Vitamin B6 is involved in gluconeogenesis and glycogenolysis, immune function (for example, it promotes lymphocyte and interleukin-2 production), and haemoglobin formation.

Pork Fact 8

Selenium is an essential trace element. Selenium is an essential micronutrient that plays a crucial role in the development and a wide variety of physiological processes, including its effect on immune responses.

The immune system relies on adequate dietary selenium intake, and this nutrient exerts its biological effects mainly through its incorporation into selenoproteins. Compared to other meats such as beef or lamb, Pork is richer in several B vitamins, Selenium, phosphorous and potassium and has a comparable or lower fat content than lamb.

Pork Fact 9

Eating more Pork may be helpful for those working to reduce their weight. A study of 164 overweight adults found that those who increased the number of servings of Pork weekly lost weight and reduced their waist circumference and % body fat compared to those who ate more chicken and beef. 

After three months, there were significant reductions in weight, BMI, waist circumference, % body fat, fat mass and abdominal fat in the pork group relative to controls, which persisted for six months. There was no change in lean mass, indicating that the weight reduction was due to fat mass loss. There were no significant effects on other metabolic parameters. Regular consumption of lean fresh Pork may improve body composition.

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It has been observed that the consumption of a healthy diet with pork meat resulted in the most significant benefits to cardiovascular disease risk by improving the lipid profile, downregulating TGs and ceramide lipid species, and upregulating ether lipids, especially plasmalogens when compared to the other test diets.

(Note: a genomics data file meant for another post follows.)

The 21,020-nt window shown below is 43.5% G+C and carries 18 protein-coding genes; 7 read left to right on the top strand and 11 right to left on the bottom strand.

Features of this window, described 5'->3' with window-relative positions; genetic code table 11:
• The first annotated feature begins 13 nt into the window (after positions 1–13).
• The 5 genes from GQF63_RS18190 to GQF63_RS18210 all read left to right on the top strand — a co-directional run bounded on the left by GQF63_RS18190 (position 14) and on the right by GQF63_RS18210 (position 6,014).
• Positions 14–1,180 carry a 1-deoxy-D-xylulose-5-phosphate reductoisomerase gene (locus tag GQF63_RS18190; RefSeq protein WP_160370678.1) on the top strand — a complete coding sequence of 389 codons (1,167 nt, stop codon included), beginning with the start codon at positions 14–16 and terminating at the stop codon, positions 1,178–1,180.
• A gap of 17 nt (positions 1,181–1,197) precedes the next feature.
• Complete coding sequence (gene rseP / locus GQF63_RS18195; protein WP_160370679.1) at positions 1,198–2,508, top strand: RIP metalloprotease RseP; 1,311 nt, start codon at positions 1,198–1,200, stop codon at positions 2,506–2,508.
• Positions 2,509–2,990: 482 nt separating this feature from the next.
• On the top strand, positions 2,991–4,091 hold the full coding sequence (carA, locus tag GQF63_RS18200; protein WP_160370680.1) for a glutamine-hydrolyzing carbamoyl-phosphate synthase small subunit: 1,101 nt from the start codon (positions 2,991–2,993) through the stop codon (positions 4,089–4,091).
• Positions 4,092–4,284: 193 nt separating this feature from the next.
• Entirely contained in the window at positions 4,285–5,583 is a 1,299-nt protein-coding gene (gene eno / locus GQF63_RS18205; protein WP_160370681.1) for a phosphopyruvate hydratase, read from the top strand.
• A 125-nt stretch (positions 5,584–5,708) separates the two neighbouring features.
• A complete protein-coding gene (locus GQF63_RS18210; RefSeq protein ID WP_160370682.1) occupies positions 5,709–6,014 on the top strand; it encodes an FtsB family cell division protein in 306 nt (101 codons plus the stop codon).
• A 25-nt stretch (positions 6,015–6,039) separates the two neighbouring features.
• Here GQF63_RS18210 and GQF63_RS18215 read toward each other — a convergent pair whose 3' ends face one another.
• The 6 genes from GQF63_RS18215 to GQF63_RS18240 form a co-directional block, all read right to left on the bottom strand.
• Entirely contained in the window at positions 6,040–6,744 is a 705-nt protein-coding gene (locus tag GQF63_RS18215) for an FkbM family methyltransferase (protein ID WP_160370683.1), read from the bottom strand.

They found a beneficial impact on the lipoprotein profile after the pork diet. LDL cholesterol and LDL-TG, as well as total TGs in lipoproteins, non-HDL cholesterol, VLDL and IDL-cholesterol, VLDL-TG, IDL-TG, HDL-TG, VLDL-P, small VLDL-P, large VLDL-P, LDL-P, and non-HDL-P, were significantly reduced after the pork diet, resulting in a better overall cardiovascular risk profile. 

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Lean Pork, consumed in moderation, can make an excellent addition to a healthy diet. The South African Food-Based Dietary Guidelines recommends no more than 560 g of red meat per week (approximately 80 – 90 g per day), preferably low-fat types and cuts, and cooking methods are preferable options. Lean fresh Pork can be enjoyed as a healthy, varied diet. 

Total fat intake should not exceed 30% of total energy intake, and saturated fat intake should be limited to less than 10% of total energy intake. Lean meats such as fresh lean Pork are nutrient-dense protein sources and several other nutrients.

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The impact of pork intake compared with other protein sources on early markers for the development of diabetes, i.e., insulin resistance, glucose intolerance, and the components of the metabolic syndrome.

They concluded that the glucose-insulin response following the pork meals did not differ from beef, shrimp, or mixed sources of proteins.